Common parts cut car costs
By Michelle Krebs
Published October 27, 2006
Detroit automakers suffer a $2,400-per-vehicle profit disadvantage
compared to Japan's top automakers, according to a new study, but
contrary to what company officials say, it isn't solely the result of
uncontrollable health care costs.
Laurie Harbour-Felax, president of the newly formed Detroit-based
consulting firm Harbour-Felax Group, and her father, Jim Harbour, were
frustrated hearing that health care costs were to blame for Detroit's
What they found was, indeed, skyrocketing health care costs
accounted for the bulk -- $1,500 -- of the $2,400 profit gap. But the
remainder was made up of some items that the automakers could control.
They found the controllable portion falls into three major areas:
revenue per vehicle, labor issues, and product design and parts
"Revenue per vehicle is a huge issue," said Mrs. Harbour-Felax in
an interview. "In 2005, Detroit automakers instituted employee pricing
programs and huge incentives that killed them."
She notes that when GM dropped employee pricing, lowered incentives
and shifted to value pricing, the profit picture turned around
The study examined labor issues, such as absenteeism, relief time
of workers, the number of job classifications, and quantified what
those factors cost automakers. It was several hundred dollars per
vehicle, depending on the manufacturer. The information in the study
certainly will be used by automakers to negotiate their national
contracts with the UAW, which expire in September 2007.
The third part of the profit gap is in product design and product
commonality, or the lack of commonality. "I believe that's the biggest
area of opportunity," said Mrs. Harbour-Felax, who visited 50 supplier
plants to get a sense of how well manufacturers are doing in
commonizing parts -- or not.
Detroit automakers have talked the commonizing game for 20 years,
but, she said, organizational structures, corporate cultures and
executive reward systems have restricted its expansion. The companies
have restructured and could enjoy significant savings. She said GM has
done the best job of commonizing globally. But one Detroit automaker
that she wouldn't name still has 81 different side-view mirrors. Some
are used in tiny quantities, whereas 10 different mirrors are used on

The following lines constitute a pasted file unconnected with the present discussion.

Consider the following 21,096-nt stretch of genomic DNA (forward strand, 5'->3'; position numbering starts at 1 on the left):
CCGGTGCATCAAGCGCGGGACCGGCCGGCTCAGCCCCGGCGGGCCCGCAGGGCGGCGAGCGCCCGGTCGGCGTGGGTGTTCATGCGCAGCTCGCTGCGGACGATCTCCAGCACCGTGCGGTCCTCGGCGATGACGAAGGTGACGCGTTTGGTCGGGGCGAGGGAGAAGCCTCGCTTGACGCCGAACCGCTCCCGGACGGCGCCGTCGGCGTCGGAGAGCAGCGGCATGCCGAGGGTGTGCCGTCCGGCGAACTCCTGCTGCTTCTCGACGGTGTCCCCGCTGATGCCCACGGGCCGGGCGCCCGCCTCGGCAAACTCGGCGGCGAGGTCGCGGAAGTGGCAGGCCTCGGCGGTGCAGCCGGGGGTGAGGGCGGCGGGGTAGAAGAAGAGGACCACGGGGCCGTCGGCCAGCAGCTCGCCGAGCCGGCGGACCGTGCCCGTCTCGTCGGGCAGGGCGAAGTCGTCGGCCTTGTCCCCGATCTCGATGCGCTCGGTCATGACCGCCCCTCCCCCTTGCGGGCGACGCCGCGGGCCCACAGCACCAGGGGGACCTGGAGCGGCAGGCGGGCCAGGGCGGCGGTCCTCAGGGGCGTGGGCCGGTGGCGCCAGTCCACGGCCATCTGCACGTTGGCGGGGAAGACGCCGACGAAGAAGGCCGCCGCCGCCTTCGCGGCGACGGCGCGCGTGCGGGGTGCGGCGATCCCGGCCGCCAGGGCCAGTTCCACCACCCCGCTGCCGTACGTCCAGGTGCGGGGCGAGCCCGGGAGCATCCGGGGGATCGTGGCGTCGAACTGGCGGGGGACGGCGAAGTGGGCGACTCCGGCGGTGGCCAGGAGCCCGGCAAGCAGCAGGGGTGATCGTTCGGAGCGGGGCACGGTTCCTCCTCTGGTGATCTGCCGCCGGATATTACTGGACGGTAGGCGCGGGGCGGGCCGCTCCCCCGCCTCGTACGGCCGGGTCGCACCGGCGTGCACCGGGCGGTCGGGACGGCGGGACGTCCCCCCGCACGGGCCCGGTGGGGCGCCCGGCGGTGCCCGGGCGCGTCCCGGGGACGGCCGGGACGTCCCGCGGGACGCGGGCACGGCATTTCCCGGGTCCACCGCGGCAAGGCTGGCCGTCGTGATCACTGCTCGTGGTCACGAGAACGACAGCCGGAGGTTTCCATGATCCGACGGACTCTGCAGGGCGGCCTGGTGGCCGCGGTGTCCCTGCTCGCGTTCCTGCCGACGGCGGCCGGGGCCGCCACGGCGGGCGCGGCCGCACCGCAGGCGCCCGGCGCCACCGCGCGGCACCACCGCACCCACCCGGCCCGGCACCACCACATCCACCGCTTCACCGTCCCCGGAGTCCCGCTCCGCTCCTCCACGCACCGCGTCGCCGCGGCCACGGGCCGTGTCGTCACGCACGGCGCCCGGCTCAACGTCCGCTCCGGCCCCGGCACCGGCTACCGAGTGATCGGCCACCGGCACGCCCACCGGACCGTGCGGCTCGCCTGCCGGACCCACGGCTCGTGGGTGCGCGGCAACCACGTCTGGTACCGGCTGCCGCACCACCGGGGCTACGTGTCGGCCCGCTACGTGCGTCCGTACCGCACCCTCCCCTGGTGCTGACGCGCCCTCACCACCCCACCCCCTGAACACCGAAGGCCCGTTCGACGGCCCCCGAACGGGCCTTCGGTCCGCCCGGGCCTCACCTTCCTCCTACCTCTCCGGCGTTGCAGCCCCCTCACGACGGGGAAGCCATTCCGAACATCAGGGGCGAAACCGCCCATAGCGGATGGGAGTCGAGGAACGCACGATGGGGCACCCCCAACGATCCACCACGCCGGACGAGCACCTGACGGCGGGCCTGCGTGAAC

80 percent of the vehicles the manufacturer sells.
"We estimated $1,000 to $1,500 a car can be saved by Detroit
manufacturers. That's billions of dollars. And I actually think that's
conservative," Mrs. Harbour-Felax said.
By comparison, Mrs. Harbour-Felax learned by visiting supplier
plants for the study that Toyota saved $1,000 per car in the past five
years by commonizing platforms globally and commonizing parts that the
customer doesn't see. For instance, Toyota has only seven different
firewalls -- the insulation in the engine compartment that lines the
wall to the passenger compartment. They are identical in shape, all of
them. The only difference is in size. That means, the parts that hang
to the firewall are common as well.
"The savings through the supply chain can be exponential by
commonizing." She said. Can Detroit ever close the gap with the
"I'm cautiously optimistic," she said. "They've all put strategies
in place -- now they need to execute the strategy. They can't falter in
that or they'll struggle. And they've got to do it faster."
However, she added, the gap will never be closed entirely as long
as the U.S. government stays out of health care and exchange rates.
"The Big Three can do everything known to man, but the yen will still
drive the gap," she said. In September alone, she noted, the exchange
rate went from 113 yen to 118 yen to the U.S. dollar. "That five-point
change created $4 billion that went back to Japanese automakers. It was
money in their pocket that can go into new product."
Meanwhile, Mrs. Harbour-Felax's consulting firm will focus on
transforming small-to-middle-size suppliers and prepare them for the
future. "I see the next five to 10 years being make-or-break for the
supply base. I want to help them gain perspective and understanding on
how the automakers think, breathe and do things so they are prepared,"